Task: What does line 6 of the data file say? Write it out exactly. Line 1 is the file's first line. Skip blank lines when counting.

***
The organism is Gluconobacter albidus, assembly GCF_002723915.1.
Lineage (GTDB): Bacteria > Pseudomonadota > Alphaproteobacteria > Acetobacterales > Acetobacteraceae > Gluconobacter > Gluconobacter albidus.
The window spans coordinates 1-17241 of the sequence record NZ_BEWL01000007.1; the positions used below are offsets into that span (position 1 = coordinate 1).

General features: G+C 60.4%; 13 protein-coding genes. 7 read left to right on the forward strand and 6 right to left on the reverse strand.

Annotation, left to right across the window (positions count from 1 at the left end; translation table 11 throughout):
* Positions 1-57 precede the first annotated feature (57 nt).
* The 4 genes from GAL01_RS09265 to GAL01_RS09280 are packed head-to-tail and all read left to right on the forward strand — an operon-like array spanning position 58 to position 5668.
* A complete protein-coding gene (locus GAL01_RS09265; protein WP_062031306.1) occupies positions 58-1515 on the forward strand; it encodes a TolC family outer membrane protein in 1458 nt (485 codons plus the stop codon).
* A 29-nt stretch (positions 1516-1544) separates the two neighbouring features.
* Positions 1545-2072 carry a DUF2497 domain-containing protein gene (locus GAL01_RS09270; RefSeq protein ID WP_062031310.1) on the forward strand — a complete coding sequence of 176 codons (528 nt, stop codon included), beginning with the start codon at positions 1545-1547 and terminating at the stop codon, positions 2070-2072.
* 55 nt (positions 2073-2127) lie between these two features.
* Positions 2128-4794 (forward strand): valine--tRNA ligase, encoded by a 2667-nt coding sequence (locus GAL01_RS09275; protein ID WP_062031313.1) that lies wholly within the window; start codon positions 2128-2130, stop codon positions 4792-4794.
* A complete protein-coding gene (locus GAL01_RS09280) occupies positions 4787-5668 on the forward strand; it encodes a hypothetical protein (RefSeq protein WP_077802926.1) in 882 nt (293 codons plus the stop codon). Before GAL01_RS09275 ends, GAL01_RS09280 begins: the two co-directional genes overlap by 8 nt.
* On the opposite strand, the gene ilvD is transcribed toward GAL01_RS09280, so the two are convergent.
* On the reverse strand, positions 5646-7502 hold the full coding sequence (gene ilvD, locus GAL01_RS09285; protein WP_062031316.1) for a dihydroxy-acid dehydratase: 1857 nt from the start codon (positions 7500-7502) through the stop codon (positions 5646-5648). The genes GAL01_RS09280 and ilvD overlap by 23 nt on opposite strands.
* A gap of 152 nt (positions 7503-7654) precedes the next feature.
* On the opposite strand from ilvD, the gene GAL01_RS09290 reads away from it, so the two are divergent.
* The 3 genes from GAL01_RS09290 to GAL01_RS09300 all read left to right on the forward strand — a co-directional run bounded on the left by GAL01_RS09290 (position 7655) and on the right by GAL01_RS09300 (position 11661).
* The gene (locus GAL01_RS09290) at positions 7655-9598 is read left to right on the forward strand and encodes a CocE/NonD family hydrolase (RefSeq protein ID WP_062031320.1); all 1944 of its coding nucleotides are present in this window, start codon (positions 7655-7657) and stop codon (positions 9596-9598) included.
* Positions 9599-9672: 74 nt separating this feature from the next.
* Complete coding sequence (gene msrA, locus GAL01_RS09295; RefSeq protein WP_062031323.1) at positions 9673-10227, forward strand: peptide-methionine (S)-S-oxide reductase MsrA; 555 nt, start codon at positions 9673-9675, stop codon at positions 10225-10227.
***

* Positions 1-57 precede the first annotated feature (57 nt).